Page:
IRAQI CHRISTIANS FLEE ISLAMIC TERROR. GET REJECTED BY GERMAN-MUSLIM IMMIGRATION EMPLOYEE
German broadcaster Welt24 reports that a few days ago, German politician Wolfgang Bosbach met a Christian Iraqi family in Nordrhein-Westphalia, his constituency, who had recently applied for asylum in Germany.
Bosbach heard them tell how they had fled their country for fear of Jihadist violence. Eventually, they reached the part of their story, in which they filled in they asylum application, in one of the foreign offices of the German Federal Office for Migration and Refugees (BAMF). There, they faced a BAMF employee with a headscarf, who was going to decide whether or not they, Christians, would get protected status.
Last year, 97.000 Iraqis submitted an application for asylum in Germany. In January, 64.6% of Iraqi asylum applications were successful. The family Bosbach met, however, was rejected and told him they felt they were at a disadvantage because of the official who handled their case. Bosbach understood their reasoning:
“I understand the applicants’ concern that their application may not have been decided upon solely on objective and prejudice-free considerations, (…) when they are Christians telling a headscarf-wearing Muslima that they have suffered persecution by Muslims.”
To Bosbach, it doesn’t matter so much, whether or not the official in question really was prejudiced, but merely that “the applicants have reason to fear that their application might not be objectively decided.” And Bosbach is of the opinion that this fear
“is not entirely ungrounded. Therefore, I cannot understand, why only Muslims in BAMF get to decide whether or not Christians, who fled from radical Muslims, get the right to stay in the Federal Republic of Germany.”
When asked to comment, a spokesperson for BAMF seemed to miss the point when she declared that:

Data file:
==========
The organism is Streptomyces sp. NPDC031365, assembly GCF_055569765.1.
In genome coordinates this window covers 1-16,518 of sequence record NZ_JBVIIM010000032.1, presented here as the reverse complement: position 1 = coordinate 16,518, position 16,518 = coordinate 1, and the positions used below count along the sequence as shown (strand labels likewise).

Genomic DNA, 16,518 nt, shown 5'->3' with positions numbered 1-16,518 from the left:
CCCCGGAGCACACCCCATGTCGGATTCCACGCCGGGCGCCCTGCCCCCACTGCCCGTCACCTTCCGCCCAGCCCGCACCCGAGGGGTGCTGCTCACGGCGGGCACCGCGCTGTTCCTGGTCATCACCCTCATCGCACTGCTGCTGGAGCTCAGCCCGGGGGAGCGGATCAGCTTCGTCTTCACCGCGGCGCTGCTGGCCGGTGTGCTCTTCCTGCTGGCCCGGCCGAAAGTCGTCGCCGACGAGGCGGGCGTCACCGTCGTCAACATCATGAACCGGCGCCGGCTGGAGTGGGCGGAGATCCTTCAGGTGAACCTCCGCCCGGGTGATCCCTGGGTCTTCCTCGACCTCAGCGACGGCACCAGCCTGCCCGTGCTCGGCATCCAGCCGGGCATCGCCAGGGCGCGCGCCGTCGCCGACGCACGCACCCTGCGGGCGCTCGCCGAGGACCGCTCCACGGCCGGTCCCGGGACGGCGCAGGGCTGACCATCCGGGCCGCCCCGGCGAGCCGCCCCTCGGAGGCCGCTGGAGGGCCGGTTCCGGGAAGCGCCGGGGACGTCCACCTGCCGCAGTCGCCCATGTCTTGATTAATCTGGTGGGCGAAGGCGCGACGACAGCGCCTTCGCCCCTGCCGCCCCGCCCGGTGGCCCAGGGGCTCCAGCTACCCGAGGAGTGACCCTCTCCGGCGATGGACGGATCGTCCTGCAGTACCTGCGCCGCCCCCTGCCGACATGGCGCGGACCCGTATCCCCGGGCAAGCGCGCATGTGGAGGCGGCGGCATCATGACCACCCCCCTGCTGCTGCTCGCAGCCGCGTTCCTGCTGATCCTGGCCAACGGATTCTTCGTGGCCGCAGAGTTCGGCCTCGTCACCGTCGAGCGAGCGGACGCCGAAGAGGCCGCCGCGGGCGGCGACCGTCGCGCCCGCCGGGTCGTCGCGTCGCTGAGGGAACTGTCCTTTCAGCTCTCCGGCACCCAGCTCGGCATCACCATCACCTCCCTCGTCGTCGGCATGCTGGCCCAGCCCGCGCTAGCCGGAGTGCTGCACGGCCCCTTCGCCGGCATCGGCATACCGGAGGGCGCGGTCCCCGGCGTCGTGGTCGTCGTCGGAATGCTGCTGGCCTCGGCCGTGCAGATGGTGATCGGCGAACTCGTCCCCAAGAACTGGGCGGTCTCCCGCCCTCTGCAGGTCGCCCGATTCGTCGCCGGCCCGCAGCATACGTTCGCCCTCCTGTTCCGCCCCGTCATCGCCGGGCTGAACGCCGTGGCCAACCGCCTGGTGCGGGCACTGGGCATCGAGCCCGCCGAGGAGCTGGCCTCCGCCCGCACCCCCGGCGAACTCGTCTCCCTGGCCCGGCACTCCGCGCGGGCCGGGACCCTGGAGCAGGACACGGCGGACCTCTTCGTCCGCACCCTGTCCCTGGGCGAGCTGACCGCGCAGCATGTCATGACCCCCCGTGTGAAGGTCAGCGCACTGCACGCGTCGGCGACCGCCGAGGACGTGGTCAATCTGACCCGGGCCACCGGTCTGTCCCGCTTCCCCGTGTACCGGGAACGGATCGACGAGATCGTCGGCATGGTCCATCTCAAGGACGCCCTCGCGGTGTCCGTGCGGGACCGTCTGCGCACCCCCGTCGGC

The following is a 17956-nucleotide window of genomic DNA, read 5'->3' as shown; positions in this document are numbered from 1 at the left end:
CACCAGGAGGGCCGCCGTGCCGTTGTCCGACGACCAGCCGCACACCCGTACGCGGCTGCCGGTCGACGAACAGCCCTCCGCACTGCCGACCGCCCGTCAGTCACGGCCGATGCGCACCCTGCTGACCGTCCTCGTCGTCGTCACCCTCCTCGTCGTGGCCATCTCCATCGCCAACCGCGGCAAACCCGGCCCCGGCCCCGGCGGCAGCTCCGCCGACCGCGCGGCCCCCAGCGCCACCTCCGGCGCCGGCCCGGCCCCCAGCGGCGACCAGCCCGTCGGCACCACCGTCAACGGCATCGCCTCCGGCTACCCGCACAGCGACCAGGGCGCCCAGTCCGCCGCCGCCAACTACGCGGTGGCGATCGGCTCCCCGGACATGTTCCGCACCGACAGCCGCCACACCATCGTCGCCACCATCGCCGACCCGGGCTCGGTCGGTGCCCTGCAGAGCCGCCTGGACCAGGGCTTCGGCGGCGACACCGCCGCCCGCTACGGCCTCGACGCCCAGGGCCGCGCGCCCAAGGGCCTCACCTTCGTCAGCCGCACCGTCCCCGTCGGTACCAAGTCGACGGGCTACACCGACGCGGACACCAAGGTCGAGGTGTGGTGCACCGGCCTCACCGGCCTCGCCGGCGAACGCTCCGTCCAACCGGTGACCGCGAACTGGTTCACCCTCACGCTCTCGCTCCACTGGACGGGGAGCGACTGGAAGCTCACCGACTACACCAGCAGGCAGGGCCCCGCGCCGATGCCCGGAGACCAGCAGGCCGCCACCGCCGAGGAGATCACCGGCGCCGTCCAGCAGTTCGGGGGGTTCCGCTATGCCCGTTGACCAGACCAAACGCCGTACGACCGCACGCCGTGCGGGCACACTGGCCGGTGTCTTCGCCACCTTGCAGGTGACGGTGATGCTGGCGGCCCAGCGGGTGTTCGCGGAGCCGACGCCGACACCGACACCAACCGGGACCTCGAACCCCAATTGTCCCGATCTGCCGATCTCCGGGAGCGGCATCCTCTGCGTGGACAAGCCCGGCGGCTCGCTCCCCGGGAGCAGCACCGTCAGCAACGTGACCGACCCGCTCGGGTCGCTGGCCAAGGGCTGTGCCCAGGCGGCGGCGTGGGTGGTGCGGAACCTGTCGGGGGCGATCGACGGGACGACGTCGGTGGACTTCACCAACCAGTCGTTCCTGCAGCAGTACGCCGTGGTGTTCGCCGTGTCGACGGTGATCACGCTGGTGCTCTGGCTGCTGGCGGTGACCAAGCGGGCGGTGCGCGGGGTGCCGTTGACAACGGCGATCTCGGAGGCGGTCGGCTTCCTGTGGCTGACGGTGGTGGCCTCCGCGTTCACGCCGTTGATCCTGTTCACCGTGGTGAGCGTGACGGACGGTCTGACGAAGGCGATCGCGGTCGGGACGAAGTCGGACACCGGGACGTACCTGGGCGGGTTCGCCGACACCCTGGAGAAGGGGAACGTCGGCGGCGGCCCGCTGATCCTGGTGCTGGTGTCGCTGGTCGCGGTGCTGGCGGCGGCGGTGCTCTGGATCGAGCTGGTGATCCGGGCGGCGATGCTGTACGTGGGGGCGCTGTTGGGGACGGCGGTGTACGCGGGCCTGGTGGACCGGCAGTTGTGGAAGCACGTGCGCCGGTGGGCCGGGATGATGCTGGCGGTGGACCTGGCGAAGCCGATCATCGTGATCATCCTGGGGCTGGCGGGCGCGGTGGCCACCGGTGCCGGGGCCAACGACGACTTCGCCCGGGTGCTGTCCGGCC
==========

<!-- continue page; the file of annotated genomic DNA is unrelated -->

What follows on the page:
“Constitutionally, women are allowed to wear a headscarf in their place of work, and the employer can only limit that right when there are objective grounds to do so, for example, health and safe issues, when it is detrimental to the peace in the working environment etc.”
Bosbach is not convinced by this line of reasoning:
“Apparently, it is not an ‘objective ground’ for BAMF, when asylum-applicants fear, that those doing the interviews and making the decisions at BAMF do not view their application in a way that is unprejudiced, neutral and free from preconceived ideas. I can’t follow their reasoning.”
The Ministery of Internal Affairs meanwhile, seems to agree with the BAMF. It simply does not consider the headscarf, unlike the Christian cross, to be “a religious symbol in and of itself.” Only in context can it have a comparable meaning. And even that is not considered a problem, as there is no law or regulation against the wearing of religious symbols by civil servants.
The Iraqi family has been urged by Bosbach to make a complaint against the BAMF’s decision. But according to him, they’re afraid that “their complaint will again be judged by someone wearing a headscarf.”